In the year 2012, the thing I am the most proud of is Adam and I making it through the “dark night of the soul” as a friend’s recent blog called it. We made it through that dark period where we had to reevaluate where we stood in each other’s lives, where we stood in our own lives and if we could overcome our past and move towards a shared future. We made it through some bad places together and came out of it better for it, stronger and together. I most especially have gratitude for the friends and family who held us up through that. From the friends who lived far away but called and Facebook messaged to check in on us to the new VT friends who were just starting to get to know us and stepped up to be there for us offering tea, a listening ear and time with friends to Adam’s parents who went above and beyond in every way they could to our closest friends who literally helped to hold us up when we were convinced we would fall apart and who have become our family to my mom who put aside our laundry-list of differences to be a listening ear while Adam and I struggled through.

So, 2012 ended on a gratitude note, and that gratitude will carry over into 2013. But, I would be lying if I said I wasn’t totally excited for a new year, a fresh start. I am more than ready for it. My heart is open 2013. I believe you will be a year of great love, friendship, family, prosperity and opportunity. I am ready for you and I am more than ready to say goodbye to 2012.

Before I officially say goodbye to 2012 I wanted to look back at the year. I found myself wanting to have this deep cry at midnight last night, a sort of farewell cry to the labyrinth of emotions that the year was. I have always wanted to do one of those newsletters in my Christmas cards that give the highlights and major events of the year. I know sometimes people hate being sent those newsletters but I love them. I love reading about people’s lives. Well, this year we didn’t send out any Christmas cards. But, I wanted the opportunity, if for no other reason than to reflect on and synthesize the events myself, to recap my year.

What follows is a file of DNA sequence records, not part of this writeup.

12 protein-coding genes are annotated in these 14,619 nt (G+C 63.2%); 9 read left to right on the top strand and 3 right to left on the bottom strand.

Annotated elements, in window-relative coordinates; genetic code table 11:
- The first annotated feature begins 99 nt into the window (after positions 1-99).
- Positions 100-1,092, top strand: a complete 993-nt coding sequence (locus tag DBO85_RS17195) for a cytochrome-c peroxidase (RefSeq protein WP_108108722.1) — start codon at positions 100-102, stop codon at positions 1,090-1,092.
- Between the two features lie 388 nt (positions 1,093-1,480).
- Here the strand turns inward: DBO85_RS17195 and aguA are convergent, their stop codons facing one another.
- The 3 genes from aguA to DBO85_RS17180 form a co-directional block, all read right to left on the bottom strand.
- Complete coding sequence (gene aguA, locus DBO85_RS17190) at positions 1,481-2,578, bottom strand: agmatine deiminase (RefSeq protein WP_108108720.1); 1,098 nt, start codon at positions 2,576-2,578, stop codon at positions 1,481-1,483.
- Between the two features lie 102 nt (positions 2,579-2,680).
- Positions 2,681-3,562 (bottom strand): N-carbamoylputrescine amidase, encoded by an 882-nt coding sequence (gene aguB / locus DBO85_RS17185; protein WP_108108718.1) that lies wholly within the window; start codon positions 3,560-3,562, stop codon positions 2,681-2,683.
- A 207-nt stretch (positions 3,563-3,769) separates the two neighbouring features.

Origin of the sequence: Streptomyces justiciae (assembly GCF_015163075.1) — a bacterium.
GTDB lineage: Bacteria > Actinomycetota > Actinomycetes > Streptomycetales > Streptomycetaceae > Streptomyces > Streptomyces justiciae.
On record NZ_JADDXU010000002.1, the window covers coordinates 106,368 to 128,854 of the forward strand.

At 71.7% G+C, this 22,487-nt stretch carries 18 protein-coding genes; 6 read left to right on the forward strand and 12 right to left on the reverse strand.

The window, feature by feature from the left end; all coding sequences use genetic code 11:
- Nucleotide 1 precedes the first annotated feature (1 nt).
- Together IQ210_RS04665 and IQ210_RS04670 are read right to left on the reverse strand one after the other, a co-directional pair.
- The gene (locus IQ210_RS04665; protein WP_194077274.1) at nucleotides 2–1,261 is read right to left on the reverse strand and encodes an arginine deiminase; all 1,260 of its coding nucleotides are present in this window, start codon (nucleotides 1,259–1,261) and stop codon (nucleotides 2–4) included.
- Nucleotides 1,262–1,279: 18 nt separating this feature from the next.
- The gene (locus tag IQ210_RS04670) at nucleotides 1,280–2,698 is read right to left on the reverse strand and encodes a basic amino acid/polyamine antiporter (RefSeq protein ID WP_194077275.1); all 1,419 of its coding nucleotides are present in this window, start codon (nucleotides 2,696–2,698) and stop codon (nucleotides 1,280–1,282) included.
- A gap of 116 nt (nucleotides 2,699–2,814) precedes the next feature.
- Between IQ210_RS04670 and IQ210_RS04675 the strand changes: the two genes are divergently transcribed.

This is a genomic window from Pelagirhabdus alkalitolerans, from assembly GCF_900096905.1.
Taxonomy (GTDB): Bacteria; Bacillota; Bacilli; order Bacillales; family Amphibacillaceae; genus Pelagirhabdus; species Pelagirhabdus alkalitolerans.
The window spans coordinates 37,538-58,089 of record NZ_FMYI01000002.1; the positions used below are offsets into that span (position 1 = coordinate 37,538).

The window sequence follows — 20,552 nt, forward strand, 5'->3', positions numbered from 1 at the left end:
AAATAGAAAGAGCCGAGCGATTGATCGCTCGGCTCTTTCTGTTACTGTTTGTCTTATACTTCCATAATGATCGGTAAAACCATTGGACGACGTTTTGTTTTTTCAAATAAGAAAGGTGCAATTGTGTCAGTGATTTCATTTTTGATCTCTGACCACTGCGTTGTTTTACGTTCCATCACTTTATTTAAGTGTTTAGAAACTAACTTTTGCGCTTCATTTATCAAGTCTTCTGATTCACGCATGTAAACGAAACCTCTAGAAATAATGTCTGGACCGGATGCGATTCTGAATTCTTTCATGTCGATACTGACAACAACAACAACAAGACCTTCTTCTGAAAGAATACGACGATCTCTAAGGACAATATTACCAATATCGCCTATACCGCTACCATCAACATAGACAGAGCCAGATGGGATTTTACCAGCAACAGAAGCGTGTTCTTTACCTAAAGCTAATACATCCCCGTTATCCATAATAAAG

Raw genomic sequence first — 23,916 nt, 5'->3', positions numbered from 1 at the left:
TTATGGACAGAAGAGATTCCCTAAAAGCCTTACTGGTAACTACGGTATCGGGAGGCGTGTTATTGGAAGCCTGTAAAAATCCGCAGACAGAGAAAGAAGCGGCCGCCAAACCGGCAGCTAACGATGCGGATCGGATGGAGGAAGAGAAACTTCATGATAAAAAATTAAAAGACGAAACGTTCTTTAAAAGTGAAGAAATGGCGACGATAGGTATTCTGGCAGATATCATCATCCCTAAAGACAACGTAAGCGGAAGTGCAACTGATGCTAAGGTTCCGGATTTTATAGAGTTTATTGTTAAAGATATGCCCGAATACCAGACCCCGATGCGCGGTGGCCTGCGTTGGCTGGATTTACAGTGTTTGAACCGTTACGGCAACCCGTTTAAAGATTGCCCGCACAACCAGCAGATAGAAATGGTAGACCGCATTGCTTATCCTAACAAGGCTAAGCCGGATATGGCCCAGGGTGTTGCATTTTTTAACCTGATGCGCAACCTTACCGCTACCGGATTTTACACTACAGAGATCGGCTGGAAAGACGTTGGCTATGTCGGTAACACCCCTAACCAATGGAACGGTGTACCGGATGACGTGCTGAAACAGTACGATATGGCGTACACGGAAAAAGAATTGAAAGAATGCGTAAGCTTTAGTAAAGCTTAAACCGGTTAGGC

2012 began in an interesting place. It began on the heels of a lot of recent self-discovery. I had begun the practice of transformational breathing and it highly impacted the way I saw myself and my world. Through it, I experienced God as a female presence (which I had never really allowed myself to do) I found immense joy, found a place of forgiveness for my father and saw myself in the light of love. The year began on rocky ground for my mother and I, as I had just told her that my religious and faith views had changed and that I had many questions for that which used to be so certain for me. I had just graduated from an entrepreneurial program in December of 2011 and Adam and I had recently started a small business celebrating Health and Wellness, Creativity and a fusion of eastern and western spiritual themes, a few months before the New Year. I found myself spending a lot of time at my favorite coffee shop in town, in my favorite red chair. It was my safe place, my place to write and to meet up with friends. I had been developing a friendship with two incredible women whom I would meet at the coffee shop frequently. Both women helped me become more myself and both women inspired me. I had never had a friend like either of them. My friend Mary mentored me and taught me about holistic wellness and inspired me to claim who I was and follow my happiness. Her own story inspired me. Kim and I started a friendship over writing. We would share our newest work and provide feedback and soon we met regularly not just to share our writing, but to share stories about our lives, especially to share our stories of parenting. Both women were there for me as I worked through the emotional process of writing my memoir.  We knew we had been considering moving to Vermont by this time and we had also considered moving to Madison, WI. We had an offer on the table to consider buying a yoga studio turned health and wellness center in Madison. We knew we weren’t in a place where we could take something like that on, and so in January we said Namaste to the current owner and declined. But, it set into motion many conversations about where it was we were headed if it wasn’t there. Adam opened an art show at a local gallery and I turned 26. Running with the emotion I had after writing a chapter about him, I sent an email to my first love (whom I had rekindled a friendship with) and told him that our friendship no longer had a place in my life. That was certainly not my first unilateral decision made out of emotion and I can’t even say it was the last one made in 2012.